Tuesday of 4th Week of the Year, January 31, 2023

>>> St DON BOSCO – Pray for Us
In the beginning of the 19th Century, social concern was almost inexistent and poverty considered an insoluble problem, with children as the great victims. Especially in cities they grew up in alleys and slums and roamed the streets. Turin had thousands of them. Don Bosco took the initiative to care for these neglected children and youth. His sensitive heart and his firm guidance could bring them together to give them shelter and an education. He understood them and made himself accepted by them. He had a hard time to change the mentality of politicians and Church leaders and to spur them to do something about the problem, but he succeeded little by little. In all his difficulties he kept his good cheer.

Opening Prayer
Lord our God,
with you and with your Son Jesus
Don Bosco loved the young
and dedicated his life and that of his Congregation
to their education and care.
Dispose your Church and its leaders
and also all parents,
to pay very much attention
to the formation and development of the young,
who are our hope for the future.
We ask you this through Christ our Lord. Amen!

1 Reading HEBREWS 12:1-4
Brothers and sisters: Since we are surrounded by so great a cloud of witnesses, let us rid ourselves of every burden and sin that clings to us and persevere in running the race that lies before us while keeping our eyes fixed on Jesus, the leader and perfecter of faith. For the sake of the joy that lay before him Jesus endured the cross, despising its shame, and has taken his seat at the right of the throne of God. Consider how he endured such opposition from sinners, in order that you may not grow weary and lose heart. In your struggle against sin you have not yet resisted to the point of shedding blood.

Responsorial PSALM 22:26b-27, 28 and 30, 31-32
R. (cf. 27b) They will praise you, Lord, who long for you.

I will fulfill my vows before those who fear him.
The lowly shall eat their fill;
they who seek the LORD shall praise him:
“May your hearts be ever merry!” R.

All the ends of the earth
shall remember and turn to the LORD;
All the families of the nations
shall bow down before him.
To him alone shall bow down
all who sleep in the earth;
Before him shall bend
all who go down into the dust. R.

And to him my soul shall live;
my descendants shall serve him.
Let the coming generation be told of the LORD
that they may proclaim to a people yet to be born
the justice he has shown. R.

Alleluia MATTHEW 8:17
R. Alleluia, alleluia.
Christ took away our infirmities
and bore our diseases.
R. Alleluia, alleluia.

Gospel MARK 5:21-43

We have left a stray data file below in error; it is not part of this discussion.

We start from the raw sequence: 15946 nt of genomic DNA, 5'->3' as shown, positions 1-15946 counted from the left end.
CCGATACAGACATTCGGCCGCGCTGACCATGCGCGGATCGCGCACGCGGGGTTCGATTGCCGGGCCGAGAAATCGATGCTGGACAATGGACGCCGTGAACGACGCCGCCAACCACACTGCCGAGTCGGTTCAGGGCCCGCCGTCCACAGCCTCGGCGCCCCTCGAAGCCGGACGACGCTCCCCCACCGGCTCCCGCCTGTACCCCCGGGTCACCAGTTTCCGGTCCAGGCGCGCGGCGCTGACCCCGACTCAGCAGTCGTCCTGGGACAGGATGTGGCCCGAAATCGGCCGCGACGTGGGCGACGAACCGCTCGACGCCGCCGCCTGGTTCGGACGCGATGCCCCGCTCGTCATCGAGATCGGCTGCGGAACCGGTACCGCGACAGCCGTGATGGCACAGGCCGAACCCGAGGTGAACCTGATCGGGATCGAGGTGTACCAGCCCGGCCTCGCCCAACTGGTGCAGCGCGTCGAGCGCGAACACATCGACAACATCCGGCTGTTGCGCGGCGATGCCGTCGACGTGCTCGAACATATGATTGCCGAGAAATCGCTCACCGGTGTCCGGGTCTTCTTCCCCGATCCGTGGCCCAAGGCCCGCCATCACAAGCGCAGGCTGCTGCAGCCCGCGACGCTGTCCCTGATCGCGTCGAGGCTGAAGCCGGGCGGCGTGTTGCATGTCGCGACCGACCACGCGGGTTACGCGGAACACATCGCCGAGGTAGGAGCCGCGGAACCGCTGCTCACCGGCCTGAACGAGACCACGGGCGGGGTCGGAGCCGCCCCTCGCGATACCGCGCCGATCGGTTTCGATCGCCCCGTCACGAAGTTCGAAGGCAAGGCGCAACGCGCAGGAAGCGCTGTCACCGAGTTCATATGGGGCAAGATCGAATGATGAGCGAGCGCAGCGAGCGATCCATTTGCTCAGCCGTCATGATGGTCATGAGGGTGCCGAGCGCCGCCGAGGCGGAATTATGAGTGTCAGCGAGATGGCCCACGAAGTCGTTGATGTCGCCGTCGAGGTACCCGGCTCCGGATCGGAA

When Jesus had crossed again in the boat to the other side, a large crowd gathered around him, and he stayed close to the sea. One of the synagogue officials, named Jairus, came forward. Seeing him he fell at his feet and pleaded earnestly with him, saying, “My daughter is at the point of death. Please, come lay your hands on her that she may get well and live.” He went off with him and a large crowd followed him. There was a woman afflicted with hemorrhages for twelve years. She had suffered greatly at the hands of many doctors and had spent all that she had. Yet she was not helped but only grew worse. She had heard about Jesus and came up behind him in the crowd and touched his cloak. She said, “If I but touch his clothes, I shall be cured.” Immediately her flow of blood dried up. She felt in her body that she was healed of her affliction. Jesus, aware at once that power had gone out from him, turned around in the crowd and asked, “Who has touched my clothes?” But his disciples said to him, “You see how the crowd is pressing upon you, and yet you ask, Who touched me?” And he looked around to see who had done it. The woman, realizing what had happened to her, approached in fear and trembling. She fell down before Jesus and told him the whole truth. He said to her, “Daughter, your faith has saved you. Go in peace and be cured of your affliction.” While he was still speaking, people from the synagogue official’s house arrived and said, “Your daughter has died; why trouble the teacher any longer?” Disregarding the message that was reported, Jesus said to the synagogue official, “Do not be afraid; just have faith.” He did not allow anyone to accompany him inside except Peter, James, and John, the brother of James. When they arrived at the house of the synagogue official, he caught sight of a commotion, people weeping and wailing loudly. So he went in and said to them, “Why this commotion and weeping? The child is not dead but asleep.” And they ridiculed him. Then he put them all out. He took along the child’s father and mother and those who were with him and entered the room where the child was. He took the child by the hand and said to her, “Talitha koum,” which means, “Little girl, I say to you, arise!” The girl, a child of twelve, arose immediately and walked around. At that they were utterly astounded. He gave strict orders that no one should know this and said that she should be given something to eat.